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Despite the warnings of tour guide (Amicus regular Geoffrey Bayldon) against “losing their way”, the usual motley crew of misfits wander off while checking out some underground catacombs, seemingly bored by his tales of religious intolerance and persecution. The stories they share, when confronted by a sinister robed figure (the casting of Sir Ralph Richardson as The Crypt Keeper stands as a coup that would only be topped when Bob Guccione signed up his mate John Gielgud for Tinto Brass’s big budget wankfest biopic of Caligula, 1979) reveal them as rather more petty exemplars of man’s eternal inhumanity to man, though admittedly each gets paid out in boffo style. Joan Collins celebrates Christmas Eve by bashing out her boring husband’s brains with a poker (maybe he didn’t get her the horror Blu-ray she asked for), warning her daughter not to come downstairs because Santa’s on his way… and he obligingly arrives in the shape of an escaped homicidal maniac, whom the kid (Chloe Franks, Christopher Lee’s witchy daughter in The House That Dripped Blood) gleefully lets in at the patio door; Ian Hendry bails on his wife and kid to do a runner with sexy mistress Angie Grant, only to end up in one of those endlessly looping “phew, it was all a dream / oh shit, no it wasn’t” nightmares of RTAs and walking death; a pair of property value-obsessed proto-yuppies drive kindly old bin man Arthur Grimsdyke (Peter Cushing) to suicide on Valentine’s day, which improves the tone of the neighbourhood but leads to a vengeful visit from his shambling corpse on February 14th the following year; Barbara Murray wishes for a financial upturn on a magic jade stature (“It’s just like that old story, The Monkey’s Paw” observes another character, helpfully) and inadvertently condemns her husband, ruthless industrialist Richard Greene, to an eternity of agony (cineastes might care to play “Spot the Cocteau quote” during this story); finally, in the longest episode, retired military man Nigel Patrick becomes the governor of an institution for blind men and systematically raids its budget so that he can lead the high life while they freeze and starve. Patrick Magee, riveting as ever, leads an improbable but satisfying insurrection involving a razor-lined rat run (difficult to imagine the old blind boys constructing this without inflicting some nasty injuries on themselves and each other), the Major’s Alsation, starved into a feral state and… lights out! The moral of this story? Never say: “Can’t you see I’m having my lunch?” to a blind dude… Predictably, The Crypt Keeper reveals that all of them have actually perpetrated the respective desperate deeds described above, before consigning them to a fiery abyss and admonishing us not to end up like them. Sure thing, Sir John.

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At this point in the Amicus portmanteau cycle, things were getting distinctly gory, in fact the more visceral details of Greene’s never ending death throes (twitching intestines, severed hand wandering around his coffin…) were cut from versions broadcast on TV until very recently. It’s notable that the accelerating emphasis in these films on dishing out just desserts (the Cushing segment is even entitled “Poetic Justice”, fer Chrissakes) arrives, in this EC adaptation, at an increasing identification of the bad guys with rapacious capitalism, making you wonder if the banning of the original comics in the States during the mid-50s had more to do with this critique of The American Way than with any alleged tendency to inspire juvenile delinquency or whatever. Developing this theme further, the following year’s Vault Of Horror would trap its story tellers in the basement of a shi shi city office block, after its titles have played out over footage of the palace of Westminster. There’s no crypt keeper (or vault… bloke) in that one, but it’s even easier in 2016 than it was in the early ’70s to work out who the real bad guys are.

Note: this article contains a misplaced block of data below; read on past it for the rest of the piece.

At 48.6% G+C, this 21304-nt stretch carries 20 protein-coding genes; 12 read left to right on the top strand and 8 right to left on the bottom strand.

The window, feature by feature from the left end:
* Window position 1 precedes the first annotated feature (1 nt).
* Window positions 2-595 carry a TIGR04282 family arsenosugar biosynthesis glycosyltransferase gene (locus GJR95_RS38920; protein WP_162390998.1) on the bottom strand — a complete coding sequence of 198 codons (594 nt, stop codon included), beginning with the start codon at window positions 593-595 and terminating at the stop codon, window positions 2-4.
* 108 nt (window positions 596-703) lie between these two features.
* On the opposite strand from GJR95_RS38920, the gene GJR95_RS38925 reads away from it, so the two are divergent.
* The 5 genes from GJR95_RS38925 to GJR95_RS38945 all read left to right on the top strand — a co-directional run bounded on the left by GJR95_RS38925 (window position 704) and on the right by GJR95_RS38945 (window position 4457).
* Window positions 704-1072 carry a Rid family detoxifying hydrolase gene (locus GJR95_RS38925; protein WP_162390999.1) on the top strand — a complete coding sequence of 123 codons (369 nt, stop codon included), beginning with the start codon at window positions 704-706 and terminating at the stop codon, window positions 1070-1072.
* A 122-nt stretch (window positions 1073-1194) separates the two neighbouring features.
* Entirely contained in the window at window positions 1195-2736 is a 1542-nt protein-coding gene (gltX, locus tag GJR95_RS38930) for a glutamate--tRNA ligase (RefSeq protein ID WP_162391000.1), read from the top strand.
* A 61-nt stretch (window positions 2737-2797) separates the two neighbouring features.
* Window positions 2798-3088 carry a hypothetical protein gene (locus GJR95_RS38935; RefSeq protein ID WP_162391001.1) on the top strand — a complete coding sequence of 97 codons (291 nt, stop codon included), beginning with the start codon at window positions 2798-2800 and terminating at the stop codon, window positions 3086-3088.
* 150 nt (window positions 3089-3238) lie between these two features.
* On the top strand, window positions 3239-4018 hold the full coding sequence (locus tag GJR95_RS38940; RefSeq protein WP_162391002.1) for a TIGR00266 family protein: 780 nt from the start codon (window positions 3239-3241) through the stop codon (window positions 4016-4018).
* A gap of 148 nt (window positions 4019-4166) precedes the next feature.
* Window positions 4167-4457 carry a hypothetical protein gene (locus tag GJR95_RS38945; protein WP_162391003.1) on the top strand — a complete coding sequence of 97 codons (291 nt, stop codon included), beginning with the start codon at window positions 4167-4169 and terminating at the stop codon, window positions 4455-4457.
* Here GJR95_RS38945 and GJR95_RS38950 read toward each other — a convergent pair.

Final Cut have effected a top transfer of this mini classic, allowing the viewer (this one, certainly) to relish the curves of Barbara Murray’s magnificent bosom in all their HD glory… just don’t rely on her to come up with any good wishes next time you’re rubbing your monkey paw, OK? And while we’re pondering the Jason family’s little predicament, why exactly were Richard Greene’s veins full of enbalming fluid the instant before he died of a heart attack? Maybe M. Night Shyamalan’s threatened TFTC TV reboot will clear that one up? Or maybe not…

Bonus materials comprise a stills gallery and Tales From The Amicus Crypt, a watchable 36 minute appreciation from talking heads such as Jonathan Rigby, Reece Shearsmith, Steve Chibnall and Kevin Lyons. I haven’t seen Kevin for years… nor, indeed my copy of Martin Barker’s Video Nasties book.

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BD SleeveScream Carl, Scream! copy

Categories: Blu-ray / DVD Reviews | Tags: , , , , | Leave a comment